Is HIRT the New HIIT?
Many athletes and fitness enthusiasts have heard of HIIT, High Intensity Interval Training. HIIT typically is a protocol of short maximum bursts of sprints, followed by short periods of rest. The rest is short, therefore never allowing the athlete to fully recover. HIIT became popular when studies showed that the aerobic benefits during a four-minute maximal intensity training session were similar to a sixty-minute moderate intensity workout. The HIIT results showed improvements in both short and long duration training.
HIIT workouts do have issues however, most of them resulting from athletes having difficulties maintaining maximum effort over the course of the workouts. Since the amazing results of the initial HIIT studies counted on this, the benefits might not be as profound if the athletes were unable to keep up the maximum effort for the duration of the workout. In addition, the high stress from these workouts over a long-term showed a degradation of functioning mitochondria. So, more HIIT wasn’t necessarily better, and just like everything else, too much of a good thing, becomes not so good (we’ve all been there).
Because exercise is an ever evolving ecosystem, variations of HIIT have been introduced, and many are liking the results. One such program is called HIRT, High-Intensity Repeat Training. HIRT takes a similar approach to HIIT, but increases the rest period, allowing athletes to recover, and also maintain high performance levels over time. In addition, HIRT reduces long-term stress that we see in HIIT training. However, the key to HIRT success is making certain we maintain our effort and power each and every repeat. The idea is each and every sprint is as good as the last, because our recovery time allows for it.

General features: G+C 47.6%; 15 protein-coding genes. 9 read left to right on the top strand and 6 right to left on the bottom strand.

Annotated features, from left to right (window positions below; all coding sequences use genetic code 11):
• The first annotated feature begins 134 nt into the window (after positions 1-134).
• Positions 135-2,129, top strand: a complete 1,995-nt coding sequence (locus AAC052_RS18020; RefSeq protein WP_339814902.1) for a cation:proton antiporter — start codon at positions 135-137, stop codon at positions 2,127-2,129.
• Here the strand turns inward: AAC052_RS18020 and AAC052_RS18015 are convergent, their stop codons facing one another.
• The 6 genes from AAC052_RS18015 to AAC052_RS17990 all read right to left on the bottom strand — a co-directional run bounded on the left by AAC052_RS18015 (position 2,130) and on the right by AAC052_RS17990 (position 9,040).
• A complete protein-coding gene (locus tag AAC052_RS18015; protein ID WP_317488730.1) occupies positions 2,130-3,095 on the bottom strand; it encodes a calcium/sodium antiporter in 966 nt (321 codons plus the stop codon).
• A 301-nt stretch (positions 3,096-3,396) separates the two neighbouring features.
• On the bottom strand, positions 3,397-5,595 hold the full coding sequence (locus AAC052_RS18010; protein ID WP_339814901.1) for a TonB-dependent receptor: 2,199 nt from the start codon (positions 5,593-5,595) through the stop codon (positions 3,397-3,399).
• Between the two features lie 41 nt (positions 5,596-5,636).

We are starting to see these workout structures carry over into weight training (including kettle bells) where we try to zero in on a maximum work rate (time) that we can maintain, with a recovery time that allows for it.
If you are interested in trying a HIRT program, here are some key components to include:
- Athletes must be able to repeat the high intensity performance. Practice the exercise with maximum intensity without worry about the short durations.
- Work duration should be between 5-15 seconds.
- Rest should be around 45 seconds (for 10 seconds of work)
- Select exercises with less risk. When performing high intense training, poor form and technique can result from fatigue.
- HIRT should be performed 1 or 2 times per week if your goal is maximum strength.